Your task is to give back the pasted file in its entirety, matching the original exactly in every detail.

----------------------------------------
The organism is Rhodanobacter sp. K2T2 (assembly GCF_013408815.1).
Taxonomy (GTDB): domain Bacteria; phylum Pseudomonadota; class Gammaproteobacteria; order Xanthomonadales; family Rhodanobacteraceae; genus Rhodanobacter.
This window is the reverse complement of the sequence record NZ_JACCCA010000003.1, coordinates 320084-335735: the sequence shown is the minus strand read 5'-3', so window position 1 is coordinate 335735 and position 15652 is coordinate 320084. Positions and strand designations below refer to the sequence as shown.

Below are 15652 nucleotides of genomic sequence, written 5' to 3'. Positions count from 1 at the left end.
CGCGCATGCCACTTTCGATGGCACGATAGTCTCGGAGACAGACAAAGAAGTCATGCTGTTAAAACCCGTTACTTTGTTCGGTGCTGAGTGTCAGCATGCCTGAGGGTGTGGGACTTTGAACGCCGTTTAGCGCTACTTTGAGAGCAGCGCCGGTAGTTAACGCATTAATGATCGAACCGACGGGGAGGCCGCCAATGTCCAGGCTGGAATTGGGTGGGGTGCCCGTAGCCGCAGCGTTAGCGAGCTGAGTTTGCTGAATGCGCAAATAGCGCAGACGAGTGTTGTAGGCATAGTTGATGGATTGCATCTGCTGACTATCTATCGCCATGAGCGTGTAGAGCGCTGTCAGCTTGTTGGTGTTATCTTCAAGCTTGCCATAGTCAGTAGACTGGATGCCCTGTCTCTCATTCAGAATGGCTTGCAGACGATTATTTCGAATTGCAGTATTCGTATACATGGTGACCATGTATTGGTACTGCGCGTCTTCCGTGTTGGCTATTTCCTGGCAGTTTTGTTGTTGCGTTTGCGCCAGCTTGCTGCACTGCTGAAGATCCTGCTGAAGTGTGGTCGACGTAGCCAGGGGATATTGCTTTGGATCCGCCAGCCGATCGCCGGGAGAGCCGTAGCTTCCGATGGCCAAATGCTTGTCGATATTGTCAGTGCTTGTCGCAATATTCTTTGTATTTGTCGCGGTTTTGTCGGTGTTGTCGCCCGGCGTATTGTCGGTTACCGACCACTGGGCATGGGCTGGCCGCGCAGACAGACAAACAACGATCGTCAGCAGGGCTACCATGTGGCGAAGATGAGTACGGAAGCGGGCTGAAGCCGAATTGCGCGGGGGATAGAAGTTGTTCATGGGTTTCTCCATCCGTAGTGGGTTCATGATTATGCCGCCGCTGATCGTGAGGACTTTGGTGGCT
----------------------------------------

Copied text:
The organism is Rhodanobacter sp. K2T2 (assembly GCF_013408815.1).
Taxonomy (GTDB): domain Bacteria; phylum Pseudomonadota; class Gammaproteobacteria; order Xanthomonadales; family Rhodanobacteraceae; genus Rhodanobacter.
This window is the reverse complement of the sequence record NZ_JACCCA010000003.1, coordinates 320084-335735: the sequence shown is the minus strand read 5'-3', so window position 1 is coordinate 335735 and position 15652 is coordinate 320084. Positions and strand designations below refer to the sequence as shown.

Below are 15652 nucleotides of genomic sequence, written 5' to 3'. Positions count from 1 at the left end.
CGCGCATGCCACTTTCGATGGCACGATAGTCTCGGAGACAGACAAAGAAGTCATGCTGTTAAAACCCGTTACTTTGTTCGGTGCTGAGTGTCAGCATGCCTGAGGGTGTGGGACTTTGAACGCCGTTTAGCGCTACTTTGAGAGCAGCGCCGGTAGTTAACGCATTAATGATCGAACCGACGGGGAGGCCGCCAATGTCCAGGCTGGAATTGGGTGGGGTGCCCGTAGCCGCAGCGTTAGCGAGCTGAGTTTGCTGAATGCGCAAATAGCGCAGACGAGTGTTGTAGGCATAGTTGATGGATTGCATCTGCTGACTATCTATCGCCATGAGCGTGTAGAGCGCTGTCAGCTTGTTGGTGTTATCTTCAAGCTTGCCATAGTCAGTAGACTGGATGCCCTGTCTCTCATTCAGAATGGCTTGCAGACGATTATTTCGAATTGCAGTATTCGTATACATGGTGACCATGTATTGGTACTGCGCGTCTTCCGTGTTGGCTATTTCCTGGCAGTTTTGTTGTTGCGTTTGCGCCAGCTTGCTGCACTGCTGAAGATCCTGCTGAAGTGTGGTCGACGTAGCCAGGGGATATTGCTTTGGATCCGCCAGCCGATCGCCGGGAGAGCCGTAGCTTCCGATGGCCAAATGCTTGTCGATATTGTCAGTGCTTGTCGCAATATTCTTTGTATTTGTCGCGGTTTTGTCGGTGTTGTCGCCCGGCGTATTGTCGGTTACCGACCACTGGGCATGGGCTGGCCGCGCAGACAGACAAACAACGATCGTCAGCAGGGCTACCATGTGGCGAAGATGAGTACGGAAGCGGGCTGAAGCCGAATTGCGCGGGGGATAGAAGTTGTTCATGGGTTTCTCCATCCGTAGTGGGTTCATGATTATGCCGCCGCTGATCGTGAGGACTTTGGTGGCT